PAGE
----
This is Part 1 of a series documenting my personal experience on Kickstarter.
I started a small personal project on Kickstarter a few months ago. The product is a small rectangle of recycled bike tube with snaps to close around your headphones. I called it Tango, shot a video with my friend @mikeambs, some product shots with @YungRama, and we were in business.
As I go through the stages of the campaign, I'll be posting a few observations here.
1. Twitter advertising for a low-cost product was not profitable.
I spent $250 on Kickstarter promoting the following tweet:
Over the course of a week, it generated 78k impressions and ~1200 clicks to the Kickstarter:
That's a lot of impressions! Unfortunately, those clicks didn't convert at a meaningful rate. When the Twitter campaign stopped on July 29th, we had raised $89 from people that weren't on our email list. One of those payments was declined, so it was further reduced to $69.
For a $250 spend, that's a big No-Dice on Twitter advertising. If the price point had been higher, or converted better, maybe it would be different. i.e., if the 3 backers I gained from the Twitter campaign had spent $165 each and there was a 50% margin on the product, we would have broken even:
$495 Gross ($165 x 3) - $250 Twitter - $245 Manufacturing & Fulfillment ---------------- $0
So, if I had a margin > 50% or a price point higher than $165, the advertising would have a fighting chance at being beneficial.
Also worth mentioning is that people may have just, you know, not liked the product. Good products that people actually want are cheaper to promote :)
2. There is a built-in Kickstarter Audience.
We debated whether to even launch on Kickstarter and allow them to take a % of sales, but the advice I'd been given was that increased sales would more than cover it. That turned out to be True. Traffic from Kickstarter itself accounted for 37% of revenue:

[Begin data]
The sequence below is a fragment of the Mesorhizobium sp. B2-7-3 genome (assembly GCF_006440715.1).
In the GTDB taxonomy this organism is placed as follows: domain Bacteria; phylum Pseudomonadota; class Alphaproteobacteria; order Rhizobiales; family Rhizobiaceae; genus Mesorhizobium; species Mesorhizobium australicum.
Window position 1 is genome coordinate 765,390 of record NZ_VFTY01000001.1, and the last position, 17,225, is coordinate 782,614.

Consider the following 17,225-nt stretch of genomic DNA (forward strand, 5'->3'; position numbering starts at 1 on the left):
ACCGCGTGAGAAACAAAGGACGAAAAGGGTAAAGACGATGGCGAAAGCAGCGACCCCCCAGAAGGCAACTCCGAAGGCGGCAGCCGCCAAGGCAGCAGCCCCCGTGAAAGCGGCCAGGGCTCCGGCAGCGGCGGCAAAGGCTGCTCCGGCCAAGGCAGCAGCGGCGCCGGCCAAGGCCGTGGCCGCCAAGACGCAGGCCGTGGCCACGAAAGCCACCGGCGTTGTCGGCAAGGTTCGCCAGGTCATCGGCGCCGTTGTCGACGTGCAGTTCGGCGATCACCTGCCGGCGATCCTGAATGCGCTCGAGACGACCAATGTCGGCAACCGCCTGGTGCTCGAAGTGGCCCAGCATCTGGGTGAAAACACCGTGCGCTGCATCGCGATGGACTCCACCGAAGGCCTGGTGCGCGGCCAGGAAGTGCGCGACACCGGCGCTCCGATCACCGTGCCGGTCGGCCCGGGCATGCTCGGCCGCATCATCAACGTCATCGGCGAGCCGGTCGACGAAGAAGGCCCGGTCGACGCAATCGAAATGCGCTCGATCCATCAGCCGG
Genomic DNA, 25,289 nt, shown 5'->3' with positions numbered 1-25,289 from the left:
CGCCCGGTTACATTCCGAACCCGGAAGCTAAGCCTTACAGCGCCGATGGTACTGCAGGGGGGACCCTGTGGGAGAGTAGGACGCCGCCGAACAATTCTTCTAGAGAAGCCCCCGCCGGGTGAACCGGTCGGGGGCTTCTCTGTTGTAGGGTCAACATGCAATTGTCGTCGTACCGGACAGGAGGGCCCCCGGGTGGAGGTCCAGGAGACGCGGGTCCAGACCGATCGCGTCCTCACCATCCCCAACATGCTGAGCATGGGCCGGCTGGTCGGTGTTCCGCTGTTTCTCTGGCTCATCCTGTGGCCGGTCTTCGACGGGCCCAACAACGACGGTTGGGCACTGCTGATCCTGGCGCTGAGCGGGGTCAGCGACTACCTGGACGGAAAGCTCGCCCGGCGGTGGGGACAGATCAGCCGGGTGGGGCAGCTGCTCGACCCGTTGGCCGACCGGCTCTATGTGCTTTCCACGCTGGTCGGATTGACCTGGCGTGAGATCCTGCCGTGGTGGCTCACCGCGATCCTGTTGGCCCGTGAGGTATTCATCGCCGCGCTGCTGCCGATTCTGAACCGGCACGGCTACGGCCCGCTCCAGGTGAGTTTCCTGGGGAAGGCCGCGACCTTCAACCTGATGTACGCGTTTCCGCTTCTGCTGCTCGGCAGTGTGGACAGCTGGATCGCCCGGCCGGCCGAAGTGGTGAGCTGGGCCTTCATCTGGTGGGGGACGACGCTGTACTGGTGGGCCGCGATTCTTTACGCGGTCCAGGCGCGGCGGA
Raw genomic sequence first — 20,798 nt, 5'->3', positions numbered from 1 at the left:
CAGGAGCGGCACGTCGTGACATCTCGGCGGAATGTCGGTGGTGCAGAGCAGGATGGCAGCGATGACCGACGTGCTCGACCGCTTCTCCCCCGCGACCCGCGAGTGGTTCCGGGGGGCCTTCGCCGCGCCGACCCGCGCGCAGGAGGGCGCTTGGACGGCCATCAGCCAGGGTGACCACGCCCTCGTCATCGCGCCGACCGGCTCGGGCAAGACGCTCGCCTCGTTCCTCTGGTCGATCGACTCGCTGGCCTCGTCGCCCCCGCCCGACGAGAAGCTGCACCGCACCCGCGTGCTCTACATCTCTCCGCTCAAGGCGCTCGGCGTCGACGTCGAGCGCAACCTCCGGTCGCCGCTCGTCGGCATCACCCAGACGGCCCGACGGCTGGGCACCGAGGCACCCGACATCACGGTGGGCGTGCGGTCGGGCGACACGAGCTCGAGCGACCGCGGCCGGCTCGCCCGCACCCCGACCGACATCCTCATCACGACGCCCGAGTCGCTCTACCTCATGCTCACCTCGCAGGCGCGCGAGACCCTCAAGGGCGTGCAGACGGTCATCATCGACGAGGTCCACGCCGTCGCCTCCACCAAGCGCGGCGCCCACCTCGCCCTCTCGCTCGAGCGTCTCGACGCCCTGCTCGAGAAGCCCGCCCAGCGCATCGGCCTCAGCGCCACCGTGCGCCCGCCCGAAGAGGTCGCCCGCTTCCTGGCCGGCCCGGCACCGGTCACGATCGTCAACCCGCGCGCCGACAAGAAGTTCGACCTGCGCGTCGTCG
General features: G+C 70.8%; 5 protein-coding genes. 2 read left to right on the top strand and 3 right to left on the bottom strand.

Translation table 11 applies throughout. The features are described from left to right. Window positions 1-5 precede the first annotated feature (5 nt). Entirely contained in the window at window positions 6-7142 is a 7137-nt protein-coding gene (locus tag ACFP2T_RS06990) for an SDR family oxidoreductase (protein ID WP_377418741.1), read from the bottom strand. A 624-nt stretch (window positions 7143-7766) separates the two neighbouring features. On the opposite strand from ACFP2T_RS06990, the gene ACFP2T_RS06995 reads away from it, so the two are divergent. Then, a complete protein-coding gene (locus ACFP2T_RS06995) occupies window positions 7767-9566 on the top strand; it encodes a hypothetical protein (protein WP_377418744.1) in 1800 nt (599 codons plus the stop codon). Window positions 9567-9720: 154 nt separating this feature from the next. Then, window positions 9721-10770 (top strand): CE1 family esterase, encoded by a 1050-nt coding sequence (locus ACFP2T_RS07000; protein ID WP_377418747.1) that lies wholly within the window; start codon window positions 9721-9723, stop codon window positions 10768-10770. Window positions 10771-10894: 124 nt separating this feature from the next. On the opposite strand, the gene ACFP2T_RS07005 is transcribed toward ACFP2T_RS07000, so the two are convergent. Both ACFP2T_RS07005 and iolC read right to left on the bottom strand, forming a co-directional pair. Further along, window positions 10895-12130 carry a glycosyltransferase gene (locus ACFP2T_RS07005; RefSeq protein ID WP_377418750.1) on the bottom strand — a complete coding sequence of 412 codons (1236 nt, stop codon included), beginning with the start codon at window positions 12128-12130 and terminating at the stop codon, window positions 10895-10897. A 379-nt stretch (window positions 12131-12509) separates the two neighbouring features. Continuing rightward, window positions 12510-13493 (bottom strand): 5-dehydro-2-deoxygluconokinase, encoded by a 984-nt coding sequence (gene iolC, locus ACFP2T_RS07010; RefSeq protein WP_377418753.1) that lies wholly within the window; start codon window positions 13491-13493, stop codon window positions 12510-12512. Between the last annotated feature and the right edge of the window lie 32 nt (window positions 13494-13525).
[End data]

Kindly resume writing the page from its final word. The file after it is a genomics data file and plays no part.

37% of the $1,013 we raised is about $375. Given that Kickstarter itself will take about $50, that's a pretty clear benefit. Plus, it meant not having to deal with building a micro-site ourselves, which meant launching faster.
3. Email Conversions are hard to estimate.
I announced the launch of the campaign by sending an email to my mailing list of about 5,000 friends, family, employees and customers. I had expected it to convert at something like 3%, so the math would look like this:
5,000 emails * .03 = 150 people 150 * $10/Tango = $1,500
We would crush our $1,000 campaign goal on the first day. Yay!
Instead, after the first day we'd raised $250, and about half of that was from friends and family. I suspect their support was more to me than the Tango, or that they were at least biased towards the product due to it's relationship to me.
As it turned out, I needed that support. Without them, we wouldn't have even made it over the finish line.
That's it for now. More soon as we go through getting the Tango's made, packaging done, and finally– fulfillment by Whiplash.